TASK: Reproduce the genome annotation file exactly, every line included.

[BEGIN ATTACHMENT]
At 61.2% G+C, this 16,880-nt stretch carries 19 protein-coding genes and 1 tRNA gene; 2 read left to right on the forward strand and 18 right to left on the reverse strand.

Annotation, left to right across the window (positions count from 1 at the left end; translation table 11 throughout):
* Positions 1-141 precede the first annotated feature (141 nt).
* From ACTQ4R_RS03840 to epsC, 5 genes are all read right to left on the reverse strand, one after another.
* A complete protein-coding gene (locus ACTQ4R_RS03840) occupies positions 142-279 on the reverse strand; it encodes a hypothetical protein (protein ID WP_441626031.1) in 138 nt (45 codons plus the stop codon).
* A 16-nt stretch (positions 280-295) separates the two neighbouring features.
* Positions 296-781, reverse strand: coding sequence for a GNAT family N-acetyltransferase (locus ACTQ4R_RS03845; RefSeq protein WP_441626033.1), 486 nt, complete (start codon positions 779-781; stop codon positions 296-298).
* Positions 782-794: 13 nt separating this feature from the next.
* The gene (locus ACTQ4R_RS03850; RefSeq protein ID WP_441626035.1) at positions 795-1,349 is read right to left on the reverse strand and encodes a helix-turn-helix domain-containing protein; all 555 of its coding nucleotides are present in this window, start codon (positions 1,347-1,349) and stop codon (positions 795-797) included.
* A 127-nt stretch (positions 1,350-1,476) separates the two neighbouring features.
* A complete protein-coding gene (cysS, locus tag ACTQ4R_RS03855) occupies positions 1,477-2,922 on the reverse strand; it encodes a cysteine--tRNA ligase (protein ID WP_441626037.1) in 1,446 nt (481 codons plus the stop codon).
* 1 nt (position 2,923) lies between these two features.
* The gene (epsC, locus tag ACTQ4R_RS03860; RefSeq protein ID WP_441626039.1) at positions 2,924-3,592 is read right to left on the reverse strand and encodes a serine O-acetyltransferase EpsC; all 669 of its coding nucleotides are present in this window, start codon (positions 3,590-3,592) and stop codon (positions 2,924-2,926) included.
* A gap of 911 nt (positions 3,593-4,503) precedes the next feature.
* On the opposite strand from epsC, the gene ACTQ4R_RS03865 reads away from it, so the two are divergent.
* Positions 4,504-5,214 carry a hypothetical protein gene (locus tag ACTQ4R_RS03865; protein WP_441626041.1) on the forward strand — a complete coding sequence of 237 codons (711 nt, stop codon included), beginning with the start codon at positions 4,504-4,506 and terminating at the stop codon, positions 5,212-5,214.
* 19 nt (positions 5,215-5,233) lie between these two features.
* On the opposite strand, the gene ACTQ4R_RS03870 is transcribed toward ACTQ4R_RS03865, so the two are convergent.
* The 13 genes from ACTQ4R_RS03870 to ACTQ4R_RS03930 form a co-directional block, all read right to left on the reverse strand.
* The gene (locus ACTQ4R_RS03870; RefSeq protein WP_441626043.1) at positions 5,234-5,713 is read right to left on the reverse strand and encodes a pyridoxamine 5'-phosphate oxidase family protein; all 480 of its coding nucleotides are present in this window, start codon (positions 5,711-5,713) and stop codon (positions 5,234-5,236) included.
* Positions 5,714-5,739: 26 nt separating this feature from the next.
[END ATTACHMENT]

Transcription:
At 61.2% G+C, this 16,880-nt stretch carries 19 protein-coding genes and 1 tRNA gene; 2 read left to right on the forward strand and 18 right to left on the reverse strand.

Annotation, left to right across the window (positions count from 1 at the left end; translation table 11 throughout):
* Positions 1-141 precede the first annotated feature (141 nt).
* From ACTQ4R_RS03840 to epsC, 5 genes are all read right to left on the reverse strand, one after another.
* A complete protein-coding gene (locus ACTQ4R_RS03840) occupies positions 142-279 on the reverse strand; it encodes a hypothetical protein (protein ID WP_441626031.1) in 138 nt (45 codons plus the stop codon).
* A 16-nt stretch (positions 280-295) separates the two neighbouring features.
* Positions 296-781, reverse strand: coding sequence for a GNAT family N-acetyltransferase (locus ACTQ4R_RS03845; RefSeq protein WP_441626033.1), 486 nt, complete (start codon positions 779-781; stop codon positions 296-298).
* Positions 782-794: 13 nt separating this feature from the next.
* The gene (locus ACTQ4R_RS03850; RefSeq protein ID WP_441626035.1) at positions 795-1,349 is read right to left on the reverse strand and encodes a helix-turn-helix domain-containing protein; all 555 of its coding nucleotides are present in this window, start codon (positions 1,347-1,349) and stop codon (positions 795-797) included.
* A 127-nt stretch (positions 1,350-1,476) separates the two neighbouring features.
* A complete protein-coding gene (cysS, locus tag ACTQ4R_RS03855) occupies positions 1,477-2,922 on the reverse strand; it encodes a cysteine--tRNA ligase (protein ID WP_441626037.1) in 1,446 nt (481 codons plus the stop codon).
* 1 nt (position 2,923) lies between these two features.
* The gene (epsC, locus tag ACTQ4R_RS03860; RefSeq protein ID WP_441626039.1) at positions 2,924-3,592 is read right to left on the reverse strand and encodes a serine O-acetyltransferase EpsC; all 669 of its coding nucleotides are present in this window, start codon (positions 3,590-3,592) and stop codon (positions 2,924-2,926) included.
* A gap of 911 nt (positions 3,593-4,503) precedes the next feature.
* On the opposite strand from epsC, the gene ACTQ4R_RS03865 reads away from it, so the two are divergent.
* Positions 4,504-5,214 carry a hypothetical protein gene (locus tag ACTQ4R_RS03865; protein WP_441626041.1) on the forward strand — a complete coding sequence of 237 codons (711 nt, stop codon included), beginning with the start codon at positions 4,504-4,506 and terminating at the stop codon, positions 5,212-5,214.
* 19 nt (positions 5,215-5,233) lie between these two features.
* On the opposite strand, the gene ACTQ4R_RS03870 is transcribed toward ACTQ4R_RS03865, so the two are convergent.
* The 13 genes from ACTQ4R_RS03870 to ACTQ4R_RS03930 form a co-directional block, all read right to left on the reverse strand.
* The gene (locus ACTQ4R_RS03870; RefSeq protein WP_441626043.1) at positions 5,234-5,713 is read right to left on the reverse strand and encodes a pyridoxamine 5'-phosphate oxidase family protein; all 480 of its coding nucleotides are present in this window, start codon (positions 5,711-5,713) and stop codon (positions 5,234-5,236) included.
* Positions 5,714-5,739: 26 nt separating this feature from the next.